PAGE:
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In Hair Coloring, what is Double Process?

By N.M. Shanley
Updated May 21, 2024
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Stripping a person’s natural hair color and then applying a new color is called double process hair dyeing. It is generally done when changing from a dark hair color, like brunette, to a much lighter, blond color. This two-step color change process is permanent, and the natural color will be noticeable as the roots of the hair grow out again.

In a double process hair color change, the first step is known as bleaching. Ammonia and peroxide are used to strip most of the natural color out of the hair. It is important to keep the bleach solution away from the scalp to avoid skin irritation. At this point, the hair will most likely look yellow or orange.

Toning occurs when the new color is added during the second step. The new hair color mixes with the small amount of natural color molecules left in the hair. The resulting combination is the new permanent color that cannot be washed out.

Since the new color reacts with a person’s natural hair, the same hair dye can look different on each person. A strand test is recommended to preview the color. In this test, only a small piece of hair is dyed so that a person can see what the new hair color will look like before dyeing the whole head of hair.

Care must be taken to preserve and protect hair that has been dyed using a double process. Special shampoos and conditioners are available that can be keep hair color bright and protect the hair from breakage. Since the color change is dramatic, double processed hair will need frequent touch ups when hair grows out to reveal the natural color at the roots. The same process can be used to color the roots to ensure that they match the rest of the hair.

Such dramatic color changes can cause severe damage to hair. A more subtle process called single process dyeing may limit breakage. In single process, a new color is added to the natural hair color in one step. The natural color is not removed, and instead, the two colors combine to create a new hair color.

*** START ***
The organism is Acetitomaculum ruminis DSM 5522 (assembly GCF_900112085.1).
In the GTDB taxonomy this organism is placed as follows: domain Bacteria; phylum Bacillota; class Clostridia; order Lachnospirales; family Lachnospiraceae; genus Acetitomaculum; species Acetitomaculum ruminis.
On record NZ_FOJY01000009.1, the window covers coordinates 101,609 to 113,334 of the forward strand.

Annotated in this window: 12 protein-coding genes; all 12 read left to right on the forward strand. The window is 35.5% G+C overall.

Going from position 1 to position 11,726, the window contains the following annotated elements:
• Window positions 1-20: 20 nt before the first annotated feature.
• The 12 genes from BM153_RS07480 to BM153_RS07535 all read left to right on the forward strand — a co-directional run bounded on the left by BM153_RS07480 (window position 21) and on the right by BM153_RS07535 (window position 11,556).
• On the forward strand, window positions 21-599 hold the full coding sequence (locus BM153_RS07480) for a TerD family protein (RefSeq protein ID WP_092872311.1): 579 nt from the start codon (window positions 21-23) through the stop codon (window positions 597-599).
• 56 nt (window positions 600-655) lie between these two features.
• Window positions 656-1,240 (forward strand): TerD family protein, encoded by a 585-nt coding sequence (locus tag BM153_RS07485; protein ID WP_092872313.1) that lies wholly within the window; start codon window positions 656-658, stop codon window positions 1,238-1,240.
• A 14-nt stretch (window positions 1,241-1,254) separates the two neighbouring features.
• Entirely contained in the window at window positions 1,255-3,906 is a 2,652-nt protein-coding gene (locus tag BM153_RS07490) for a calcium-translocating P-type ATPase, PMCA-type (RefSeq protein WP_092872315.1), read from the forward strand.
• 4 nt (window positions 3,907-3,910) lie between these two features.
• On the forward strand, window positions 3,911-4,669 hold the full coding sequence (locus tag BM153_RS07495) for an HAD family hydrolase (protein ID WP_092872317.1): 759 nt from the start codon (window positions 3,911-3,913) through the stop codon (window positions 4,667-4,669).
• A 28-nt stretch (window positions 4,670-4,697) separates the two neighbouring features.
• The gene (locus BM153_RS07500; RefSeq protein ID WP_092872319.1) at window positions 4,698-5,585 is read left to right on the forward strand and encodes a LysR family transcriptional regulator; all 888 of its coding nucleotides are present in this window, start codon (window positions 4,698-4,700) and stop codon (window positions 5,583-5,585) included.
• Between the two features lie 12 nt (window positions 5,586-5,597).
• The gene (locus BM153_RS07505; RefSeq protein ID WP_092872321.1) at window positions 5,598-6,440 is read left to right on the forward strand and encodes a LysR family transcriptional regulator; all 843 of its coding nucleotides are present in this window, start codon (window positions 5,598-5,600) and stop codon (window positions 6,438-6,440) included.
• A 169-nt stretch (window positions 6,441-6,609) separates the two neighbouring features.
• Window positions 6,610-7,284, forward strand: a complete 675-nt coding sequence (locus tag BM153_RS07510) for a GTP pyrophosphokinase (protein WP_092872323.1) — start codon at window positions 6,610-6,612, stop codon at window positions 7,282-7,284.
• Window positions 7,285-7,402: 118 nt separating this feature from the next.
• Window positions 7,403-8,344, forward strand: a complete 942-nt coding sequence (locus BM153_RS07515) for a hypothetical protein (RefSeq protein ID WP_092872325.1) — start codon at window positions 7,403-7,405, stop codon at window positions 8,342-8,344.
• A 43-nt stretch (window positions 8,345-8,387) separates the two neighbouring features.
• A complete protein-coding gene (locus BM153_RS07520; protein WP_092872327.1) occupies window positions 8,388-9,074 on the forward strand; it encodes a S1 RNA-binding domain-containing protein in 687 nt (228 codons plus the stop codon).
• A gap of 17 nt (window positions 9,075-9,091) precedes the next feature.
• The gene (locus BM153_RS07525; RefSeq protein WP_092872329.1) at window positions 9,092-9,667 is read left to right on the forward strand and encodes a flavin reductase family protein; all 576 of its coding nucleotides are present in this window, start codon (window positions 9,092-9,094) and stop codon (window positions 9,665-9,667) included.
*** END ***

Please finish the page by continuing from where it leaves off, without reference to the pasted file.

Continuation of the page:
Adding color highlights is another option. Ammonia and peroxide are used on certain sections of hair to lighten it, causing a change that is often less dramatic. Highlights create a mix of natural and dyed hair colors, and they are often used around the face to make the skin tone and eye color look brighter.

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Discussion Comments
By Tomislav — On Aug 26, 2011

@saraq90 - I have seen friends go from strongly highlighted light hair back to their natural hair color but in my opinion it always seems to take a while, and it depends also on how many shades darker you would be going back to.

The other issue is how much product and chemicals would be in your hair following such a change. This would be the type of job left to a color professional as opposed to a box job in my amateur opinion!

By Saraq90 — On Aug 26, 2011

I have the genes for early gray hair (my mom was completely gray by her mid thirties) and looks like those genes will be expressing themselves with my hair as well as I have already found quite the gray streaks in my hair now that I am in my late twenties.

My husband loves to give me a hard time about this, as he is thirteen years older than me and not a single gray hair on his head!

Needless to say, I am considering hair-coloring options (I started to consider them even more strongly as people that seemed to be my age started calling me ma'am).

If you go double process blonde is it difficult to go back to light brown? My natural color is a light brown and I thought it would be fun to go full out blonde for my first time ever dying my hair, but I know I would probably tire of it after a while...

By animegal — On Aug 25, 2011

For anyone who wants to add more extreme colors to your hair, like pink, blue or green, you have to go through a double process so that the color comes out just like the picture you see on the box. For myself I love putting in funky streaks, so I usually have a friend bleach out sections of my hair.